Researchers from the University of Idaho in the USA have tested samples of various breakfast cereals on retail sale for the presence of the fungal toxin ochratoxin A (OTA) and found that some oat-based products contained undesirably high levels.
The researchers analysed 489 samples of cereals made from corn, wheat, rice and oats using a high-performance liquid chromatography method to detect OTA. They found that 205 samples (42%) were contaminated with the toxin at levels ranging from 0.10 to 9.30 ng/g.
Most of the samples tested recorded OTA levels below the EU regulatory limit of 3 ng/g, but levels above this limit were found in 16 samples of oat-based cereals. OTA is produced by fungi of the genus Aspergillus. It is a potent toxin that affects the kidneys and is also a probable carcinogen. The researchers conclude that their findings suggest greater surveillance of OTA in oats may be needed to reduce the risk to consumer health.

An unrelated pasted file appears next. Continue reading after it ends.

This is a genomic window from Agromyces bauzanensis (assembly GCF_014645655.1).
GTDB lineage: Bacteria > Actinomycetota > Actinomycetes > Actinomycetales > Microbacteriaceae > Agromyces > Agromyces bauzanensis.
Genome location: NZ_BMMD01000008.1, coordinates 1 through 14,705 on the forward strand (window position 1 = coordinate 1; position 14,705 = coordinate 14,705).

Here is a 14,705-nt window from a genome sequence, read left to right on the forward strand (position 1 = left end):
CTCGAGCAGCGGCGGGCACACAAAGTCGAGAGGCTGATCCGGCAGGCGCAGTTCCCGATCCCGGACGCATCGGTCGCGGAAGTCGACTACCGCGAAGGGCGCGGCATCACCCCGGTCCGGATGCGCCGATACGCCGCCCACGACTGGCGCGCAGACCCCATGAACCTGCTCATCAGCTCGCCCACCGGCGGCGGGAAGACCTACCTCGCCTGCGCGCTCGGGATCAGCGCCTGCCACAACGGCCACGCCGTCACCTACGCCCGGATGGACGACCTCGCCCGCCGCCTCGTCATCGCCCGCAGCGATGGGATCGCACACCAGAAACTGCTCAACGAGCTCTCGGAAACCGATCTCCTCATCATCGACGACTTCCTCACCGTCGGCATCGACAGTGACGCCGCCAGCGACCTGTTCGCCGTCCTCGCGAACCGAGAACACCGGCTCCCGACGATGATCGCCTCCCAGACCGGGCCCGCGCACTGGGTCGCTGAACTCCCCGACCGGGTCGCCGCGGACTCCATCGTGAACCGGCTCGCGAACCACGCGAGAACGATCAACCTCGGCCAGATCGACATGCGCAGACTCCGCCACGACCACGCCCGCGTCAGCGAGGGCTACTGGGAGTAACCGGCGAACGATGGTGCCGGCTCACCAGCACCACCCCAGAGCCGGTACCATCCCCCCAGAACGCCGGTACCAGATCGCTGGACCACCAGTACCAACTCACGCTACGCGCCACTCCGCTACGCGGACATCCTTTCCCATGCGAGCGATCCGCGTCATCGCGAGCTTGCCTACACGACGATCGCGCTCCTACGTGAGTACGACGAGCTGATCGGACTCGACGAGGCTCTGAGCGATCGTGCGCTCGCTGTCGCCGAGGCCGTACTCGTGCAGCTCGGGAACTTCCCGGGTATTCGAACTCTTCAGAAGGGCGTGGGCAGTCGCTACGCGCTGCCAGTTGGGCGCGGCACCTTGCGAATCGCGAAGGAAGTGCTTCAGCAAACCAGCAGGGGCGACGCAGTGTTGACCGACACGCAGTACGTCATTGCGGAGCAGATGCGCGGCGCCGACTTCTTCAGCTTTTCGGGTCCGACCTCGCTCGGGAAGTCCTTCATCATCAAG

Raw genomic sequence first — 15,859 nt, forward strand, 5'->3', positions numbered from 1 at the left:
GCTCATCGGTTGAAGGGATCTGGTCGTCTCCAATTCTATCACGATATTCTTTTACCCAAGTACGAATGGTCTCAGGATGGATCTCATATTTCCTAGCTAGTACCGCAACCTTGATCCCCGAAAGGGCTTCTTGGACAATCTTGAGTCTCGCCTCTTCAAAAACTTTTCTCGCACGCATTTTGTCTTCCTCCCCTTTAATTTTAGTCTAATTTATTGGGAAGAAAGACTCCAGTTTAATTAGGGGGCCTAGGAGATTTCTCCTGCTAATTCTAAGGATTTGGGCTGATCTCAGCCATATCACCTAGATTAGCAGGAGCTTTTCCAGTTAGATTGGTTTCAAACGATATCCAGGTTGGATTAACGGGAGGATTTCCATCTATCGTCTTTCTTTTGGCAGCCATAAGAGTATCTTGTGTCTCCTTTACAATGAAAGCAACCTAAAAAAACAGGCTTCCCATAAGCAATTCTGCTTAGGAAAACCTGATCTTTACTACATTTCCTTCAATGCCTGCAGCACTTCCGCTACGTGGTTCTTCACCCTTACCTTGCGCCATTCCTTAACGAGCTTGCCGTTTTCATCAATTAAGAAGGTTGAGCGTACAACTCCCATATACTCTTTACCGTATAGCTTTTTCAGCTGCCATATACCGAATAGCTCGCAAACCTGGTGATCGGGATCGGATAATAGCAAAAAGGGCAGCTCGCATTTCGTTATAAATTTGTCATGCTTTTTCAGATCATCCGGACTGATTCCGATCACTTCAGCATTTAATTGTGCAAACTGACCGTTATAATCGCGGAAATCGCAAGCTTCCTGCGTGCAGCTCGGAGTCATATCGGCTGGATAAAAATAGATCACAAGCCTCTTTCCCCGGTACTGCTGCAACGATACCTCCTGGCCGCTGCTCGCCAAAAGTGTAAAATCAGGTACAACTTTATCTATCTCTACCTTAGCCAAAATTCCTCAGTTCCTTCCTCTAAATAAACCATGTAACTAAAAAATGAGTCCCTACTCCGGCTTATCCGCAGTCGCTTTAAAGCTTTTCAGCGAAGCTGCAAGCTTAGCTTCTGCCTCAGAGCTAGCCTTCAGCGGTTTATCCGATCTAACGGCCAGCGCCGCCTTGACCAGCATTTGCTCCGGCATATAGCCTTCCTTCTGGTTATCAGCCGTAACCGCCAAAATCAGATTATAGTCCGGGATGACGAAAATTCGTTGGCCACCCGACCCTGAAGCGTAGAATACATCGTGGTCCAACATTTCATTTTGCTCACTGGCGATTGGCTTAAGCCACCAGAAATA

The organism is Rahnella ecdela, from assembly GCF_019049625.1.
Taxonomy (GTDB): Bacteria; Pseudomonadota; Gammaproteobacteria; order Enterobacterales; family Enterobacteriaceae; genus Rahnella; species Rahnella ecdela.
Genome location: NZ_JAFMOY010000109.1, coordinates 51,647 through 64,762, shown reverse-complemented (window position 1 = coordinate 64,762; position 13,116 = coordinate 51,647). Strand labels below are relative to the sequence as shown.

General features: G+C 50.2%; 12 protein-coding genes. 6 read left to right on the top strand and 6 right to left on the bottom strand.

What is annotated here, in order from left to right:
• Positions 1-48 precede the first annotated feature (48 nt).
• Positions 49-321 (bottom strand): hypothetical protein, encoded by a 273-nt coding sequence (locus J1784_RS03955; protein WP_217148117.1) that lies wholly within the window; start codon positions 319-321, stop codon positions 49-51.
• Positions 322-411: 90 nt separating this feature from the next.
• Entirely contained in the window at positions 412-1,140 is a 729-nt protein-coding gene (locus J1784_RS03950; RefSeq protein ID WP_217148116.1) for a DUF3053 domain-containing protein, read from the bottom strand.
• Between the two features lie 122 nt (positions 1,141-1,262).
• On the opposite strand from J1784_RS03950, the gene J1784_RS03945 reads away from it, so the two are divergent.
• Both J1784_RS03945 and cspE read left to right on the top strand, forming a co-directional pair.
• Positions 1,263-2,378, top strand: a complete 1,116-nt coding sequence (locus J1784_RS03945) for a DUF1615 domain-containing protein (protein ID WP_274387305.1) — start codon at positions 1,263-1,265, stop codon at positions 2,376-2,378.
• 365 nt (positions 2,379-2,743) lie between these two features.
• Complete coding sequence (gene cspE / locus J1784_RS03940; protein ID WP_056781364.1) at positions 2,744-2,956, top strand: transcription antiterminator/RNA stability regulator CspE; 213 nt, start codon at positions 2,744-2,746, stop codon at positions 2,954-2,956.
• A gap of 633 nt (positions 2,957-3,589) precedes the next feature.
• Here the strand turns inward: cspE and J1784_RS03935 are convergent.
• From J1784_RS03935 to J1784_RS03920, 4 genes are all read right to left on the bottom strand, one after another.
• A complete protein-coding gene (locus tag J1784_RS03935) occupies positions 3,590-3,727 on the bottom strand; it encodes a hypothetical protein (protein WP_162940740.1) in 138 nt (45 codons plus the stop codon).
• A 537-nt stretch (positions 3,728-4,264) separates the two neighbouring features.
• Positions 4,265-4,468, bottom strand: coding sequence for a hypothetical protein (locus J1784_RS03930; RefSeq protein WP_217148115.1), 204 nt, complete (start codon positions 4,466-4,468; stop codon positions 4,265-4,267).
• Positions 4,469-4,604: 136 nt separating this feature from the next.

A report of the findings is published in the journal Agricultural and Food Chemistry and an abstract can be found here.